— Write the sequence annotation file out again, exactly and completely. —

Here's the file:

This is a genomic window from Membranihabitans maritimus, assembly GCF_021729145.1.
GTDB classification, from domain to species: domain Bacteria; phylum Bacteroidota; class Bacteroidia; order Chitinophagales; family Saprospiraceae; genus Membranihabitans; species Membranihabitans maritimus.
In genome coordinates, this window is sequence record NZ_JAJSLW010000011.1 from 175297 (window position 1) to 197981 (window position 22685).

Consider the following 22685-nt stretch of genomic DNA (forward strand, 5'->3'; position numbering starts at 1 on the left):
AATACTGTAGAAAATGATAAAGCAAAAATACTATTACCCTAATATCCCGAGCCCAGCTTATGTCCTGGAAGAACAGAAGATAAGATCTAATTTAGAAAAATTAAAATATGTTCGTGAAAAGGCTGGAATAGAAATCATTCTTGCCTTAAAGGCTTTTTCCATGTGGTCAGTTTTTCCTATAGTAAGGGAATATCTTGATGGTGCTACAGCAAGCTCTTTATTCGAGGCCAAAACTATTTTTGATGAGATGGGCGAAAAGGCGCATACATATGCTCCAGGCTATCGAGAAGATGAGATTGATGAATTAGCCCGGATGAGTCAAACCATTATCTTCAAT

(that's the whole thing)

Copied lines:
This is a genomic window from Membranihabitans maritimus, assembly GCF_021729145.1.
GTDB classification, from domain to species: domain Bacteria; phylum Bacteroidota; class Bacteroidia; order Chitinophagales; family Saprospiraceae; genus Membranihabitans; species Membranihabitans maritimus.
In genome coordinates, this window is sequence record NZ_JAJSLW010000011.1 from 175297 (window position 1) to 197981 (window position 22685).

Consider the following 22685-nt stretch of genomic DNA (forward strand, 5'->3'; position numbering starts at 1 on the left):
AATACTGTAGAAAATGATAAAGCAAAAATACTATTACCCTAATATCCCGAGCCCAGCTTATGTCCTGGAAGAACAGAAGATAAGATCTAATTTAGAAAAATTAAAATATGTTCGTGAAAAGGCTGGAATAGAAATCATTCTTGCCTTAAAGGCTTTTTCCATGTGGTCAGTTTTTCCTATAGTAAGGGAATATCTTGATGGTGCTACAGCAAGCTCTTTATTCGAGGCCAAAACTATTTTTGATGAGATGGGCGAAAAGGCGCATACATATGCTCCAGGCTATCGAGAAGATGAGATTGATGAATTAGCCCGGATGAGTCAAACCATTATCTTCAAT